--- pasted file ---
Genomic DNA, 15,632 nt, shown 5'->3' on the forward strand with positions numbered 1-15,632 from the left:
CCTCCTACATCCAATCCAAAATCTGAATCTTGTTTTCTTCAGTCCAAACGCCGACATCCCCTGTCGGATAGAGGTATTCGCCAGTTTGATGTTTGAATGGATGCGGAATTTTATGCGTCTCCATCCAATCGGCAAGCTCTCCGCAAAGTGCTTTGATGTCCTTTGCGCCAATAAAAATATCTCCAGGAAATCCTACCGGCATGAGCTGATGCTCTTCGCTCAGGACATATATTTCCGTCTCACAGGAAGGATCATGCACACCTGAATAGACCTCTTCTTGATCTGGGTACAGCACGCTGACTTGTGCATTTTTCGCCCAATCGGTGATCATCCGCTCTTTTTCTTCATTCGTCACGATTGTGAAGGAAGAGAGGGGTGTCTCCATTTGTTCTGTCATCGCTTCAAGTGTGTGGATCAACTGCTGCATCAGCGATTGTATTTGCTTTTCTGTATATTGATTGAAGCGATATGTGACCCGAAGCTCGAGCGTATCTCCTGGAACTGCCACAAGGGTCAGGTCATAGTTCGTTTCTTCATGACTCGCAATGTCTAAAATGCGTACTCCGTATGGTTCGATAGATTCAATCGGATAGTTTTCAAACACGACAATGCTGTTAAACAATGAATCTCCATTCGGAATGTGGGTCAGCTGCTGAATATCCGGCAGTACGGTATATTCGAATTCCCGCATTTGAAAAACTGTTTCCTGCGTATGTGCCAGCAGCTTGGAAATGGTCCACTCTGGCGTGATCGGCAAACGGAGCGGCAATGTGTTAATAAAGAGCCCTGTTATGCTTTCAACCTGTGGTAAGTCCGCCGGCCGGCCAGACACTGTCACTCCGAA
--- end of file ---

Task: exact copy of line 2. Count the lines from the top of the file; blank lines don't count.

CCTCCTACATCCAATCCAAAATCTGAATCTTGTTTTCTTCAGTCCAAACGCCGACATCCCCTGTCGGATAGAGGTATTCGCCAGTTTGATGTTTGAATGGATGCGGAATTTTATGCGTCTCCATCCAATCGGCAAGCTCTCCGCAAAGTGCTTTGATGTCCTTTGCGCCAATAAAAATATCTCCAGGAAATCCTACCGGCATGAGCTGATGCTCTTCGCTCAGGACATATATTTCCGTCTCACAGGAAGGATCATGCACACCTGAATAGACCTCTTCTTGATCTGGGTACAGCACGCTGACTTGTGCATTTTTCGCCCAATCGGTGATCATCCGCTCTTTTTCTTCATTCGTCACGATTGTGAAGGAAGAGAGGGGTGTCTCCATTTGTTCTGTCATCGCTTCAAGTGTGTGGATCAACTGCTGCATCAGCGATTGTATTTGCTTTTCTGTATATTGATTGAAGCGATATGTGACCCGAAGCTCGAGCGTATCTCCTGGAACTGCCACAAGGGTCAGGTCATAGTTCGTTTCTTCATGACTCGCAATGTCTAAAATGCGTACTCCGTATGGTTCGATAGATTCAATCGGATAGTTTTCAAACACGACAATGCTGTTAAACAATGAATCTCCATTCGGAATGTGGGTCAGCTGCTGAATATCCGGCAGTACGGTATATTCGAATTCCCGCATTTGAAAAACTGTTTCCTGCGTATGTGCCAGCAGCTTGGAAATGGTCCACTCTGGCGTGATCGGCAAACGGAGCGGCAATGTGTTAATAAAGAGCCCTGTTATGCTTTCAACCTGTGGTAAGTCCGCCGGCCGGCCAGACACTGTCACTCCGAA